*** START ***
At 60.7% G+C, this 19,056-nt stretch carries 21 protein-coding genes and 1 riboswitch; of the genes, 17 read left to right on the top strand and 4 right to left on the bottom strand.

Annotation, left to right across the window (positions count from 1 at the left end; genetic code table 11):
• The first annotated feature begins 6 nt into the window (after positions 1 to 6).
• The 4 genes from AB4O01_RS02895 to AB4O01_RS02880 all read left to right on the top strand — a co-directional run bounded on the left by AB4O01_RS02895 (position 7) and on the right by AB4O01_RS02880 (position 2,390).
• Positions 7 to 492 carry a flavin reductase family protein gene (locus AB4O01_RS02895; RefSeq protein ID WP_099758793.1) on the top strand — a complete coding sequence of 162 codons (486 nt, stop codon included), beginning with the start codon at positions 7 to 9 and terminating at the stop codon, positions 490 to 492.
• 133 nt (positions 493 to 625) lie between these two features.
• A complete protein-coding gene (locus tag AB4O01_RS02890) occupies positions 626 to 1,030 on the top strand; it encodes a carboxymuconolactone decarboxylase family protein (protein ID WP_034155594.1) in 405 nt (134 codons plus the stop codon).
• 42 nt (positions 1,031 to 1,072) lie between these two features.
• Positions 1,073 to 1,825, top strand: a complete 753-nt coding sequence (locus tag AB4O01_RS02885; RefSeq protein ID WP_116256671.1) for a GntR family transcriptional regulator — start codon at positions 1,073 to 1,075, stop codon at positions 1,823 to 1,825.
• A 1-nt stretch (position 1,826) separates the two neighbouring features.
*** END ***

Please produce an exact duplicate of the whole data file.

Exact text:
At 60.7% G+C, this 19,056-nt stretch carries 21 protein-coding genes and 1 riboswitch; of the genes, 17 read left to right on the top strand and 4 right to left on the bottom strand.

Annotation, left to right across the window (positions count from 1 at the left end; genetic code table 11):
• The first annotated feature begins 6 nt into the window (after positions 1 to 6).
• The 4 genes from AB4O01_RS02895 to AB4O01_RS02880 all read left to right on the top strand — a co-directional run bounded on the left by AB4O01_RS02895 (position 7) and on the right by AB4O01_RS02880 (position 2,390).
• Positions 7 to 492 carry a flavin reductase family protein gene (locus AB4O01_RS02895; RefSeq protein ID WP_099758793.1) on the top strand — a complete coding sequence of 162 codons (486 nt, stop codon included), beginning with the start codon at positions 7 to 9 and terminating at the stop codon, positions 490 to 492.
• 133 nt (positions 493 to 625) lie between these two features.
• A complete protein-coding gene (locus tag AB4O01_RS02890) occupies positions 626 to 1,030 on the top strand; it encodes a carboxymuconolactone decarboxylase family protein (protein ID WP_034155594.1) in 405 nt (134 codons plus the stop codon).
• 42 nt (positions 1,031 to 1,072) lie between these two features.
• Positions 1,073 to 1,825, top strand: a complete 753-nt coding sequence (locus tag AB4O01_RS02885; RefSeq protein ID WP_116256671.1) for a GntR family transcriptional regulator — start codon at positions 1,073 to 1,075, stop codon at positions 1,823 to 1,825.
• A 1-nt stretch (position 1,826) separates the two neighbouring features.